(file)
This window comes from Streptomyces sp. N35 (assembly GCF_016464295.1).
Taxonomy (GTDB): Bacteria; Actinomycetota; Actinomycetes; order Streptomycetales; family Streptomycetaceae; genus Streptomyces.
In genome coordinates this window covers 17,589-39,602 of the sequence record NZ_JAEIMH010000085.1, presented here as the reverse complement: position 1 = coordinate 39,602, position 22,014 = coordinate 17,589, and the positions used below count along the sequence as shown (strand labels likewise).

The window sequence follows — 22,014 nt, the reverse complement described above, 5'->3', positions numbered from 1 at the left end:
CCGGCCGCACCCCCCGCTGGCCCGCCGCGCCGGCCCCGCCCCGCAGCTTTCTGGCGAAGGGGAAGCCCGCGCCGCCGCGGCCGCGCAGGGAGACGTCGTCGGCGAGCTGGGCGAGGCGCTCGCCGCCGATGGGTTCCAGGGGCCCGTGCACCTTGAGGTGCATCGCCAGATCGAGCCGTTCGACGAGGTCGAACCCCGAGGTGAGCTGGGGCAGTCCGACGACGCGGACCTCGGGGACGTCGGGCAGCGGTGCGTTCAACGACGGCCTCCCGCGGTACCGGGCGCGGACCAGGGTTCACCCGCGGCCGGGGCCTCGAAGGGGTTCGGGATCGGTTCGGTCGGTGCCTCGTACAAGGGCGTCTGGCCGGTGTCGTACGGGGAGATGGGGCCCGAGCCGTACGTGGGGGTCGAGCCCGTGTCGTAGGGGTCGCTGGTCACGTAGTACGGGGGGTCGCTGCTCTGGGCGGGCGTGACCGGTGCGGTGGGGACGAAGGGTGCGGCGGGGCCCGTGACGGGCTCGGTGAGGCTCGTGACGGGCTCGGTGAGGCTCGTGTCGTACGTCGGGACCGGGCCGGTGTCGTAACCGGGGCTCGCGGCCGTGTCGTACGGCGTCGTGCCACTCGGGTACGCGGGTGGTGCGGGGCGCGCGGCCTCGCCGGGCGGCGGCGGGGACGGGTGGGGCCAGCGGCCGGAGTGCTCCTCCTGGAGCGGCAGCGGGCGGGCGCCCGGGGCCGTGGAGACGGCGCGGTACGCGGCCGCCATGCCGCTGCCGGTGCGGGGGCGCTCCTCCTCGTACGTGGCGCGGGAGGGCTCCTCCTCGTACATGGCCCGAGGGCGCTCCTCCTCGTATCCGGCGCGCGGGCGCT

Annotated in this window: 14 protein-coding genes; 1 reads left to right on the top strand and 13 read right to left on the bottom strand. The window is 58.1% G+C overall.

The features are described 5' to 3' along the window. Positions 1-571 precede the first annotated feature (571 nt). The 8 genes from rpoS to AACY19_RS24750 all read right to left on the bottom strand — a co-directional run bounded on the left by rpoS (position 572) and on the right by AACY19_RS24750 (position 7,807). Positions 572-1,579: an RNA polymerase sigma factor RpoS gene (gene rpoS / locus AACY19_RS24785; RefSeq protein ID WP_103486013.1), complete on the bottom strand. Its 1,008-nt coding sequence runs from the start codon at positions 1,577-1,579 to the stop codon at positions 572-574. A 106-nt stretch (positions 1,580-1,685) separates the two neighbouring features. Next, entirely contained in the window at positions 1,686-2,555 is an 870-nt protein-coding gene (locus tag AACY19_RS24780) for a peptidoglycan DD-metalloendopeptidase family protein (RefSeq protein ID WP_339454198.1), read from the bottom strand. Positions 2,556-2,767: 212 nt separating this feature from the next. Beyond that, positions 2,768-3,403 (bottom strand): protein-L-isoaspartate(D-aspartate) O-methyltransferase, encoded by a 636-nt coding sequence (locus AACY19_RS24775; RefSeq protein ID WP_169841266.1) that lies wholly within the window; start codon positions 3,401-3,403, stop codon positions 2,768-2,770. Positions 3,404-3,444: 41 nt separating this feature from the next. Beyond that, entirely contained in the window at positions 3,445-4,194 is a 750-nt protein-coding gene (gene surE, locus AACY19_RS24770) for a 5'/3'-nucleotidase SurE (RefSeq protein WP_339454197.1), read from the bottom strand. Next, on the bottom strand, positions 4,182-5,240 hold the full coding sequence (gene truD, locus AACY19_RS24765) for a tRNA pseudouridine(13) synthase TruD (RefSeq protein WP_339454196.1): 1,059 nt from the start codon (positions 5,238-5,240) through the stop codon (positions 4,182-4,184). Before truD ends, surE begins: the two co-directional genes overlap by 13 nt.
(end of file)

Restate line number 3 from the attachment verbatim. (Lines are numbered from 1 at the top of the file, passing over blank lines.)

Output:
In genome coordinates this window covers 17,589-39,602 of the sequence record NZ_JAEIMH010000085.1, presented here as the reverse complement: position 1 = coordinate 39,602, position 22,014 = coordinate 17,589, and the positions used below count along the sequence as shown (strand labels likewise).